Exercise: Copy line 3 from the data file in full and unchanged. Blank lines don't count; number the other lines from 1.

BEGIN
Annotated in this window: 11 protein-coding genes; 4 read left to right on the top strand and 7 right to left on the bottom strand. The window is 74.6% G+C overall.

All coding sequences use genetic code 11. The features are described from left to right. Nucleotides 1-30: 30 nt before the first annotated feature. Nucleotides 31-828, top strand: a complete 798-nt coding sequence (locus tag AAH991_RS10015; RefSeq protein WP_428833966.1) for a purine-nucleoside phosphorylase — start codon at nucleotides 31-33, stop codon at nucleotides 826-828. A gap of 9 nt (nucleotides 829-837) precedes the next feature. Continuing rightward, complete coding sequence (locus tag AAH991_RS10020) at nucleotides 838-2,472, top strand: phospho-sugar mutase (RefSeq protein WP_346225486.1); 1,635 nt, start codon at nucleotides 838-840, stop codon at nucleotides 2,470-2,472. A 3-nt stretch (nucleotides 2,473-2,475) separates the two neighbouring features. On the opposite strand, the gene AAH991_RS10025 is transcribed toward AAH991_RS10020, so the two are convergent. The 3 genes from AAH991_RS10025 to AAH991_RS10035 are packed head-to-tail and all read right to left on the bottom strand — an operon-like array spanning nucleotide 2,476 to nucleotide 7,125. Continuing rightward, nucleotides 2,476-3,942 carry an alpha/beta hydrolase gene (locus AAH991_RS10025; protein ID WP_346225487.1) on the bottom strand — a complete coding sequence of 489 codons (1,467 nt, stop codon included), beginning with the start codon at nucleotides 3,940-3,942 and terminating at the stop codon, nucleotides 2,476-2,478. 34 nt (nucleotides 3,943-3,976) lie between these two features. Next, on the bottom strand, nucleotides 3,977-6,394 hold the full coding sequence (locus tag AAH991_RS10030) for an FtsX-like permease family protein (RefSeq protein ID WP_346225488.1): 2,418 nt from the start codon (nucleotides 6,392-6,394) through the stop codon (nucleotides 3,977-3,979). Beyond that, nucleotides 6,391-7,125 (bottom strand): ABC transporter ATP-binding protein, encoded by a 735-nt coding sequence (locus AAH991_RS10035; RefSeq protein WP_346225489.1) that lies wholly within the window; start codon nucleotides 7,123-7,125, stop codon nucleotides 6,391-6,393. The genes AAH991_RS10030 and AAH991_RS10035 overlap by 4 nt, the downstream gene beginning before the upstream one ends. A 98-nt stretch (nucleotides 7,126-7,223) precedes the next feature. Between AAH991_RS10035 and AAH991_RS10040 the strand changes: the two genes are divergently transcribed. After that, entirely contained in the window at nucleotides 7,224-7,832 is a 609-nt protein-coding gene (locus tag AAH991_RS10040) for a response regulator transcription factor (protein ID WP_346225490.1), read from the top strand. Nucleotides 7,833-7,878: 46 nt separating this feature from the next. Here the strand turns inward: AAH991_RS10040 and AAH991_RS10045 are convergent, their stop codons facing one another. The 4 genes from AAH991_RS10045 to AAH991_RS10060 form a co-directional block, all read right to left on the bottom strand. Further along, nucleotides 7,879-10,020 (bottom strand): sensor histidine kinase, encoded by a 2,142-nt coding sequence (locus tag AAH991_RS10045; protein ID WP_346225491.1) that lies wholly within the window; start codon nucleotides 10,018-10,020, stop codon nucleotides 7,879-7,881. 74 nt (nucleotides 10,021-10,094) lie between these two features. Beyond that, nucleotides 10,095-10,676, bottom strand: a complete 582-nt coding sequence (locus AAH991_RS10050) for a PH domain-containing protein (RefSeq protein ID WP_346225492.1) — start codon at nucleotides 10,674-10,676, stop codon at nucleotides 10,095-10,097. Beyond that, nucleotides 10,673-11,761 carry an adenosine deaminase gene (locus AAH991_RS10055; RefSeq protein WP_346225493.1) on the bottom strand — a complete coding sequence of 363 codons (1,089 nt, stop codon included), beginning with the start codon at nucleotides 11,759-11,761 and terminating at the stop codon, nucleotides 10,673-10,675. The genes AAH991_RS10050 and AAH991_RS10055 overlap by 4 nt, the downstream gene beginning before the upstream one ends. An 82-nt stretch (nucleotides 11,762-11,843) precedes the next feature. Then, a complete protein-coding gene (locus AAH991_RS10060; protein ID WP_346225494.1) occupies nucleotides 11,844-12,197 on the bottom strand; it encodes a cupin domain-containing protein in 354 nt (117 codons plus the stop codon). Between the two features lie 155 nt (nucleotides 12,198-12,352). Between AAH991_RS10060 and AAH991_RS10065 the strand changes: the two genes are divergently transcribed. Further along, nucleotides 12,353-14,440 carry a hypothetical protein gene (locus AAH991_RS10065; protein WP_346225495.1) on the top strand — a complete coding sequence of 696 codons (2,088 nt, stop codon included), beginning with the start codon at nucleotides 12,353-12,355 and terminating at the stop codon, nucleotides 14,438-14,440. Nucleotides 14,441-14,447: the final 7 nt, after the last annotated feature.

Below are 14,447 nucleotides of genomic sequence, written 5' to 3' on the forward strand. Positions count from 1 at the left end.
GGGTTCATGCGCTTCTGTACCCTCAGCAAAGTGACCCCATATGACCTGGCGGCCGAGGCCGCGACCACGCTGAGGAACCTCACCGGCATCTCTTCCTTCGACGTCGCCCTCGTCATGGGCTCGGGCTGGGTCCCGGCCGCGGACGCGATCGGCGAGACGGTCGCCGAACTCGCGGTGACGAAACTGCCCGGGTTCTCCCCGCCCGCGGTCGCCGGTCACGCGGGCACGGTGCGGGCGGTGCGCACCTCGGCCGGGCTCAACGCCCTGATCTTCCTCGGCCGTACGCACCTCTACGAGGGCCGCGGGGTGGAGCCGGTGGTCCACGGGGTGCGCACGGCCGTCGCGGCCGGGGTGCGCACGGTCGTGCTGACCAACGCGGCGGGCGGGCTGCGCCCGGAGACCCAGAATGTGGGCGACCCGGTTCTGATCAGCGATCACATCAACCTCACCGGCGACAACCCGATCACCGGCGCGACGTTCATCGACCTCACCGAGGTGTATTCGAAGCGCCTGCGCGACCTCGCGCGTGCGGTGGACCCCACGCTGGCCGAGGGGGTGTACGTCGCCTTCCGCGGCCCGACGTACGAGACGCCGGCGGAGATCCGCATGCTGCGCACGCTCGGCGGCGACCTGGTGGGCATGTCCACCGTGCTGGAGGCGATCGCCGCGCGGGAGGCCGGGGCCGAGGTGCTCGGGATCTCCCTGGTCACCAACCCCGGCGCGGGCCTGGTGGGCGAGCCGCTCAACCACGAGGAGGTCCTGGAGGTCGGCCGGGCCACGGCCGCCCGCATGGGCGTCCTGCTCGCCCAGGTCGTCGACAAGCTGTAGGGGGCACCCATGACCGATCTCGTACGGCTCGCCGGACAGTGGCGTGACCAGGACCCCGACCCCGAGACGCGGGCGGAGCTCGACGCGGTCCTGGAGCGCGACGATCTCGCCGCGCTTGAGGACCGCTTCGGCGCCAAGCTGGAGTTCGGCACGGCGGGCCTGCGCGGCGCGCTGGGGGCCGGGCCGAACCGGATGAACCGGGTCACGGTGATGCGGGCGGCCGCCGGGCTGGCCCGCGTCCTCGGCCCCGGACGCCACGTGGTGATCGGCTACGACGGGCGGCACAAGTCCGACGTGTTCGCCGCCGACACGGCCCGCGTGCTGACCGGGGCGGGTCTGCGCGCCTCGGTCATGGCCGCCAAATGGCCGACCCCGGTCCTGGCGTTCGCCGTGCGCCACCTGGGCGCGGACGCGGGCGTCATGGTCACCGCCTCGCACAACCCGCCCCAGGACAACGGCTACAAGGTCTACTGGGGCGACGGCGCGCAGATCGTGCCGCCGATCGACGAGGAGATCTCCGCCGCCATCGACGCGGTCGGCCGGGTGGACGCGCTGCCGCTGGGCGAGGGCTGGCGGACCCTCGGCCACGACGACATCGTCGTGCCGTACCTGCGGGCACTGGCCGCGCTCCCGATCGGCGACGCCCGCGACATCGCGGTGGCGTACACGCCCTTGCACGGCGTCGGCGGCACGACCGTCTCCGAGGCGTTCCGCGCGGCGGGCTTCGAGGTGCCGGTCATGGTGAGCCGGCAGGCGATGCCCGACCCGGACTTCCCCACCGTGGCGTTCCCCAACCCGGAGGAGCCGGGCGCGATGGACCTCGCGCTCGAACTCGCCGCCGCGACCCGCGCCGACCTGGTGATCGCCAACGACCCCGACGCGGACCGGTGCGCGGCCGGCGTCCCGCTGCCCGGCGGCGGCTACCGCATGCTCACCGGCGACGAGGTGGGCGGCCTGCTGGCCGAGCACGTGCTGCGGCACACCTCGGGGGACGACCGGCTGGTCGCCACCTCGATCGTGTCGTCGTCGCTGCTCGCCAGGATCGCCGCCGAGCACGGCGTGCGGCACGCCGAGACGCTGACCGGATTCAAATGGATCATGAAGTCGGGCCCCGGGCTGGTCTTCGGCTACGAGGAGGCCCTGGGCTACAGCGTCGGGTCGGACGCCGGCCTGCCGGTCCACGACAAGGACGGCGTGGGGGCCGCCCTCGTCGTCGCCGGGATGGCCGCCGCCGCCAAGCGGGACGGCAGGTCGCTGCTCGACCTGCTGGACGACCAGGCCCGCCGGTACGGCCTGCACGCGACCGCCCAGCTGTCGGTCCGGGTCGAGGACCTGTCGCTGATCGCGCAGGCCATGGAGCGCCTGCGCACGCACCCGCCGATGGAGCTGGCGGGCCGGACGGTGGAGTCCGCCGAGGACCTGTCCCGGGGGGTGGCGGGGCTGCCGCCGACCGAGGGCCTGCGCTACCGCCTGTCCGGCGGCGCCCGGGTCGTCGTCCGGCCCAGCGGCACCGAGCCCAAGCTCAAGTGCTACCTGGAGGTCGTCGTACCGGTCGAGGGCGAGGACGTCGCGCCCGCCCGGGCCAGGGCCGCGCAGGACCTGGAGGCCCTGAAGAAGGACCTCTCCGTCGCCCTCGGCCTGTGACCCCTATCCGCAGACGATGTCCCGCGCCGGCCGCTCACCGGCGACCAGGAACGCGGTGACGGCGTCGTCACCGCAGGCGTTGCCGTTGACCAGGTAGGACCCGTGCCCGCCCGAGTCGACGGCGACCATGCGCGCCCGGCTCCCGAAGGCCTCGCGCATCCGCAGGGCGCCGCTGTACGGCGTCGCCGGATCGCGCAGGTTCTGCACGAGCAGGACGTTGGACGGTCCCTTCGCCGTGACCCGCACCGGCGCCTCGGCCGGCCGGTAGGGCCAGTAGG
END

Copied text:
Below are 14,447 nucleotides of genomic sequence, written 5' to 3' on the forward strand. Positions count from 1 at the left end.